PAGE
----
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Lazarus of Bethany

The Tomb of Lazarus in Bethany. It was closed by means of a stone laid flat on the opening.

LAZARUS OF BETHANY lăz’ ə rus (Λάζαρος, G3276, abbreviated form of Heb. name אֶלְעָזָ֖ר, with Gr. termination; meaning God helps). Friend of Jesus, whom He raised from death; brother of Martha and Mary. Although the name was common among the Jews, he is the only historical personage in the NT bearing the name. He is mentioned only in John 11 and 12.

While the characters of Martha and Mary are distinctly drawn, nothing is known of the character and temper of Lazarus. Not a word from him is recorded. He appears in the Gospel story, not for any shining qualities of character, but solely because of Christ’s miracle restoring him to life and the impact that the restoration produced. His resuscitation after being dead four days caused many Jews to believe in Jesus (11:45), but caused the Sanhedrin to agree to put Jesus to death (11:47-53).

When Jesus returned to Bethany before the final Passover, His friends there gave Him a banquet; Lazarus was among those at table with Him (John 12:1-8; Mark 14:3). The enthusiastic testimony of eyewitnesses of Lazarus’ resurrection caused many from Jerusalem to flock to Bethany to see Lazarus as well as Jesus (John 12:9). Their witness also caused the ovation Jesus received at the triumphal entry (12:17, 18). The fact that Lazarus was a living witness to the power of Christ led the priests also to plot his death (12:10).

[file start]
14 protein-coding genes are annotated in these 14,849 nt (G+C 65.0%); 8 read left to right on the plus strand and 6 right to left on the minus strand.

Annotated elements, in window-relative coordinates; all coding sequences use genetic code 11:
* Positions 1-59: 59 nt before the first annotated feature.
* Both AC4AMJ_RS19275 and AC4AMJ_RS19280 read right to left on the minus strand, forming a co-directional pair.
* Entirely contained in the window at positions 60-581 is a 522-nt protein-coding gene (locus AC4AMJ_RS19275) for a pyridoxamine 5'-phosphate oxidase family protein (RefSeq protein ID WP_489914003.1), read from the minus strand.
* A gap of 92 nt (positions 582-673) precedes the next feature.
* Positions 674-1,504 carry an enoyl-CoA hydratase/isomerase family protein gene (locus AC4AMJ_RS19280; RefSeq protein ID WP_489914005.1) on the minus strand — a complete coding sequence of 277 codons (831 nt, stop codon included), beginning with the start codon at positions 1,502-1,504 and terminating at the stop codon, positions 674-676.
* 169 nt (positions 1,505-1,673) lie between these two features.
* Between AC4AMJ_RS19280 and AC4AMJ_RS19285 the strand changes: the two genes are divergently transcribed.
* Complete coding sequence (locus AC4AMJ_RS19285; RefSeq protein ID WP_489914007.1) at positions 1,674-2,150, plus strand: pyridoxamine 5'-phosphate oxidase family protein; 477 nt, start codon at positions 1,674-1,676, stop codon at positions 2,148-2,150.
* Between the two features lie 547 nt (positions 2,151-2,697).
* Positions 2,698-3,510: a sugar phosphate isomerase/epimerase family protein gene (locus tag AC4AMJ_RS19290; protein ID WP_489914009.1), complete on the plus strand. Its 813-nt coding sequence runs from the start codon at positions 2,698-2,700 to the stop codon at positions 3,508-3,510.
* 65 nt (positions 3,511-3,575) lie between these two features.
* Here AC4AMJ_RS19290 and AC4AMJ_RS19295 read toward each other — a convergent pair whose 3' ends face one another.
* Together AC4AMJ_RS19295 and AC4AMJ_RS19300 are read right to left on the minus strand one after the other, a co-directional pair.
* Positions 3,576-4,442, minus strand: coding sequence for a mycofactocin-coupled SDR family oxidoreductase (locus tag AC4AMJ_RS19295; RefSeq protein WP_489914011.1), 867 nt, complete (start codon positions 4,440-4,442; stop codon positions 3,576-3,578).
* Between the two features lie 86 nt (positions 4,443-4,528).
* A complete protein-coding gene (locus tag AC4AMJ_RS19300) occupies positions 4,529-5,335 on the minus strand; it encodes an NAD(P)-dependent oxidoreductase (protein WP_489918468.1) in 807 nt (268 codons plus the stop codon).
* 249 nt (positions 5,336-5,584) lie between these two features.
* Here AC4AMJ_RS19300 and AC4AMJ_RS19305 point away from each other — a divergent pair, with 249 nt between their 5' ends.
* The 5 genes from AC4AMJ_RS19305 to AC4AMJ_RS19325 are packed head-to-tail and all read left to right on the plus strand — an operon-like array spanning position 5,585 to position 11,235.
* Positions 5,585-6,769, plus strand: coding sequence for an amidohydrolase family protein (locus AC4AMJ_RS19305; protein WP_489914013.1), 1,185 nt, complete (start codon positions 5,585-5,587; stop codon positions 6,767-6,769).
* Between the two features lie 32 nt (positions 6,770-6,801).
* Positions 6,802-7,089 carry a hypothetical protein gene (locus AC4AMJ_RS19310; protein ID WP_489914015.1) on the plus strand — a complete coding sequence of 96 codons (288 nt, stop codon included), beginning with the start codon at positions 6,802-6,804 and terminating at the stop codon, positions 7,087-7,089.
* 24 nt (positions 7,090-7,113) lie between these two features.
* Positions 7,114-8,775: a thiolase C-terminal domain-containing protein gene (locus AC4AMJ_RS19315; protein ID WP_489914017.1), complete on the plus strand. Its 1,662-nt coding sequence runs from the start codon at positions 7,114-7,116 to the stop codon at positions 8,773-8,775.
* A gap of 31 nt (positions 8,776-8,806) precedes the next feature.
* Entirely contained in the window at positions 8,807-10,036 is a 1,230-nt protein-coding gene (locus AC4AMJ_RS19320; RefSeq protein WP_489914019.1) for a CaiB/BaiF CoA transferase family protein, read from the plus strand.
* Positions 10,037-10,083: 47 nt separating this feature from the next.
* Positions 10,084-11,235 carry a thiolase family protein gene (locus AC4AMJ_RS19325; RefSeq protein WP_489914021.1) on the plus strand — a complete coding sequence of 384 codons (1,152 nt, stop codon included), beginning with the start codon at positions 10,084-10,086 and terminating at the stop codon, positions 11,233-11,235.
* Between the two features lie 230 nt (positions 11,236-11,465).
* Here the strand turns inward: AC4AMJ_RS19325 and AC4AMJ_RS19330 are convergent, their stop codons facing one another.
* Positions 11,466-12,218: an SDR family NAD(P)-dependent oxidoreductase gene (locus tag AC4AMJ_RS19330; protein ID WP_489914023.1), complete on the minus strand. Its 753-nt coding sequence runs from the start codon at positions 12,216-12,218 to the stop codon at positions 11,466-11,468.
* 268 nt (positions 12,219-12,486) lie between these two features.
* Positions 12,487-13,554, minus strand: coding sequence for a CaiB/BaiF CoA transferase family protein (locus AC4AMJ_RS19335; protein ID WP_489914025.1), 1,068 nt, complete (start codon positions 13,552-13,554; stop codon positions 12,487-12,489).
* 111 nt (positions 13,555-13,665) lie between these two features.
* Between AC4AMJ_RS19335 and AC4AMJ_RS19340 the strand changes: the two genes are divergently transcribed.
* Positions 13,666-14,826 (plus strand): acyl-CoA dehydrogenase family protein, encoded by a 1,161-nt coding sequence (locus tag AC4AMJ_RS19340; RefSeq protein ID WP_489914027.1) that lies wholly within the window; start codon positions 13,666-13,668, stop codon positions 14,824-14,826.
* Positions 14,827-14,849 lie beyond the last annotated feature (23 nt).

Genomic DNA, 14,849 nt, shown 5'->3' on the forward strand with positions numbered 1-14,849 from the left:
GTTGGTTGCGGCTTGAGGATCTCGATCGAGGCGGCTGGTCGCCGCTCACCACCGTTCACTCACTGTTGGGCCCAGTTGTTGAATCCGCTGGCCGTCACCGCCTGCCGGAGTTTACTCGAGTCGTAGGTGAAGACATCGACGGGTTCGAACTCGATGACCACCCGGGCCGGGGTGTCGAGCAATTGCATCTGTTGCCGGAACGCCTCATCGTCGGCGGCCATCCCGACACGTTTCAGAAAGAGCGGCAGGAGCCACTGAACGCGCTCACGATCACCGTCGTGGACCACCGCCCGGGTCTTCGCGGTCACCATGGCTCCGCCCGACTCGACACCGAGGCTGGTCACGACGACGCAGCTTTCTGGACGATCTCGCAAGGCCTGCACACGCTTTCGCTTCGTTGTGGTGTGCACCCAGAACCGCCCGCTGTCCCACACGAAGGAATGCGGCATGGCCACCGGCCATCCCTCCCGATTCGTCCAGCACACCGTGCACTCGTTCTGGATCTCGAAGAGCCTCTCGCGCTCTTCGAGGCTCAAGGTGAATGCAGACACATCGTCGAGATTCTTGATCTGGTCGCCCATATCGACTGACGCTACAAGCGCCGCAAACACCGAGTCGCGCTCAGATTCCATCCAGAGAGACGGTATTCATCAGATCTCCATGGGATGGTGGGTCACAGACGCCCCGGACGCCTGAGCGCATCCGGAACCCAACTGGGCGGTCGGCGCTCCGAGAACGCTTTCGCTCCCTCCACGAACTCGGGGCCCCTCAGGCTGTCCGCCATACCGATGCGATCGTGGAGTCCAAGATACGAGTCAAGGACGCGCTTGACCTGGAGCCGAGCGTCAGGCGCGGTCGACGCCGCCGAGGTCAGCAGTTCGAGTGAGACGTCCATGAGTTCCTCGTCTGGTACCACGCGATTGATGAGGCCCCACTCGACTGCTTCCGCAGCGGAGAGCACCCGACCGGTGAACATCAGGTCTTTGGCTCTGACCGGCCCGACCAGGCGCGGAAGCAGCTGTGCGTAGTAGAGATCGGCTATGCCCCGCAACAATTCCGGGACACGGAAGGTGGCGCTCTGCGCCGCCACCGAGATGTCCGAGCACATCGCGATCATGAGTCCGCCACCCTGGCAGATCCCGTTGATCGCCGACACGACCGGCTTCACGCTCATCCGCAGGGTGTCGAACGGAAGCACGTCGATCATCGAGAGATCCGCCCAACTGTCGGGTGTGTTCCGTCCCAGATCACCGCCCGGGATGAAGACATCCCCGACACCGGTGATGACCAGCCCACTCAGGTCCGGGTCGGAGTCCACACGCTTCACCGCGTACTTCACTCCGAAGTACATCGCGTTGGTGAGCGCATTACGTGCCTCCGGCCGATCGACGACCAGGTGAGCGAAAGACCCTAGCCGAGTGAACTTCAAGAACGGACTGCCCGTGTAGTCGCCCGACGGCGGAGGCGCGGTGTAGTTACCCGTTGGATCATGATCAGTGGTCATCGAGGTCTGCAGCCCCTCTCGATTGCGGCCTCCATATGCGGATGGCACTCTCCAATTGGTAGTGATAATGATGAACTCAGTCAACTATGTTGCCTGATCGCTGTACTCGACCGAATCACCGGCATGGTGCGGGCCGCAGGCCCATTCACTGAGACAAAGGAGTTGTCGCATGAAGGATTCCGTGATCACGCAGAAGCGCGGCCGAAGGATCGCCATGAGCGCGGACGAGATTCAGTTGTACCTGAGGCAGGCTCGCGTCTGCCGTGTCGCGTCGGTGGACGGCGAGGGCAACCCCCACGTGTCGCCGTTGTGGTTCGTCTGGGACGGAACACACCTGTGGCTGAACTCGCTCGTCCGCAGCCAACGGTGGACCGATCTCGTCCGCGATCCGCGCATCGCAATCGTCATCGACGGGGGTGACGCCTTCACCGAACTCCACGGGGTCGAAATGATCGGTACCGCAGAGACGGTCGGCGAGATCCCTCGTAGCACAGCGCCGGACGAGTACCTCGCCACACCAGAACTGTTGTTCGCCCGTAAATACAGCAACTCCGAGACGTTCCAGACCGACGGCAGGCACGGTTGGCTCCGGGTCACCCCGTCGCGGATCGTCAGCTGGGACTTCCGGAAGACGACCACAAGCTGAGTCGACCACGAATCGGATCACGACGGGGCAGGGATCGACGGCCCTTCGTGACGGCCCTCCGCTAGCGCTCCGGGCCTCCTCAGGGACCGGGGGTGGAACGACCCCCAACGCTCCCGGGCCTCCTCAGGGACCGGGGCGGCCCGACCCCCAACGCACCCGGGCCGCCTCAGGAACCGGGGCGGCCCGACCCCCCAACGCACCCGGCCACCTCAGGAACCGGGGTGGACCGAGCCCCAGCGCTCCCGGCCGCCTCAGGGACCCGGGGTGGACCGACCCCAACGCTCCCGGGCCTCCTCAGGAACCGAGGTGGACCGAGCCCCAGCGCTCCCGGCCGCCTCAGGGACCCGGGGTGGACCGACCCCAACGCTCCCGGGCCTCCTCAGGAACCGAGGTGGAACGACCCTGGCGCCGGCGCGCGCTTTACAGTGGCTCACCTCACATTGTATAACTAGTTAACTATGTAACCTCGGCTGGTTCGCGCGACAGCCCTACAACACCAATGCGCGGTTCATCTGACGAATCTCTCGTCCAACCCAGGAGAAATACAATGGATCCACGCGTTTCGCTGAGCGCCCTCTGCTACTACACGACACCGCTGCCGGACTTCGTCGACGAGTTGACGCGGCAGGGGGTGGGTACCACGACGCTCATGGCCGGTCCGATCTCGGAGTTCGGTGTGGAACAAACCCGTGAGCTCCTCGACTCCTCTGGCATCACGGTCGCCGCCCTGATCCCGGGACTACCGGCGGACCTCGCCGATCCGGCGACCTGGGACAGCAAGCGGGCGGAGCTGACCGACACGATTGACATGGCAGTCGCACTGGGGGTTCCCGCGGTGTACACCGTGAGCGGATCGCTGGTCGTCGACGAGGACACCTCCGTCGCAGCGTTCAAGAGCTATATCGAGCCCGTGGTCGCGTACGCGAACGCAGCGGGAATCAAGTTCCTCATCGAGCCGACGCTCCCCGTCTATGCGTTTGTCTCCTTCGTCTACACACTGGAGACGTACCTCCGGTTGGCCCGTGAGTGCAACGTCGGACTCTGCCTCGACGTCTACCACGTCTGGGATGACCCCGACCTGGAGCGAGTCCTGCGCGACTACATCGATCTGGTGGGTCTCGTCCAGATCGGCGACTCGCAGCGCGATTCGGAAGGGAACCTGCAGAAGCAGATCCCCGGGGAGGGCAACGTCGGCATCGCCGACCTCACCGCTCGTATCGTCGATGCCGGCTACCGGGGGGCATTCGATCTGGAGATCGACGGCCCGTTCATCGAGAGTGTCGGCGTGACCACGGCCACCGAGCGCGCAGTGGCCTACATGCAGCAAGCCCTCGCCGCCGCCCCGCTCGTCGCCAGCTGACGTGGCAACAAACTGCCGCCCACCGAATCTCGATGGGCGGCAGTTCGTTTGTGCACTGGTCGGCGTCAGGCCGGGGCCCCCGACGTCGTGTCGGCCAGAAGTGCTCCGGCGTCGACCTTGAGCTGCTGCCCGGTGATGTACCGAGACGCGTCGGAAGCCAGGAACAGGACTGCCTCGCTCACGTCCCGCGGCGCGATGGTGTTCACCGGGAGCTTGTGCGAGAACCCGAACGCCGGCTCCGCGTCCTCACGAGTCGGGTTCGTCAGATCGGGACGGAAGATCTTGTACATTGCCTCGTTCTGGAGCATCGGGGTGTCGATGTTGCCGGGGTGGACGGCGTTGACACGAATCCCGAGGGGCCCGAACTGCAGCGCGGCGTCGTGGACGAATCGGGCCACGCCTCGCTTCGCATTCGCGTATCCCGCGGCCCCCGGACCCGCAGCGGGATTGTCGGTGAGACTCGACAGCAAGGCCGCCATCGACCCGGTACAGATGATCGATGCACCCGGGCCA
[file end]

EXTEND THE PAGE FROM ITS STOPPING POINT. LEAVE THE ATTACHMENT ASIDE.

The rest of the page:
The narrative of the resurrection of Lazarus, longest Gospel account of a miracle (John 11), is vivid, restrained, and perfectly coherent. It is the climax of the signs in John’s gospel.

This miracle has been vigorously assailed. Varied rationalistic attempts have been made to break the obvious meaning of the Johannine record. It has been claimed that Lazarus was in a trance, that it was a deliberate fraud arranged by Martha and Mary, with the connivance of Jesus; that it was an embellishment as professed history of Jesus’ parable in Luke 16:19-31. Such proposals are unconvincing and illustrate the credulity of unbelief.

Its historicity has been questioned because of the silence of the synoptics. This is an admitted difficulty. But the synoptics do not pretend to give all the deeds of Jesus; except for the final Passover, their story is Galilean. The enthusiasm at the triumphal entry in the synoptics is without explanation without some such event as the resurrection of Lazarus. The synoptics may have omitted the story to shield the members of the Bethany household.

Others admit that an actual event lies behind the account, but deny a literal resurrection. They see it as a symbolical portrayal of Christ’s power to raise people from spiritual death in a life of sin. But the simple scriptural account gives no hint that the story was intended as an allegory. From the reactions of Christ’s contemporaries, whether friend or foe, it is clear that they did not so demythologize the event.

The miracle was intended by Christ to strengthen the faith of His disciples, challenge the nation to accept or reject Him, and to foreshadow His own impending death and resurrection.


A. M. Fairbairn, Studies in the Life of Christ (1881), 201-218 discusses the attacks of Paulus, Strauss, Bauer, Renan; J. D. Jones, The Lord of Life and Death (n. d.); Daniel-Rops, Jesus and His Times (1954), 379-385; J. N. Sanders, “Those Whom Jesus Loved,” NTS, I (1954), 29-41; W. Barclay, And He Had Compassion On Them (1955), 211-229 allegorizes the resurrection; “Lazarus,” in F. L. Cross, ed., The Oxford Dictionary of the Christian Church (1957), p. 793, gives a brief account of later legends concerning Lazarus; C. K. Barrett, The Gospel According to St. John (1960); D. A. Redding, The Miracles of Christ (1964), 169-176.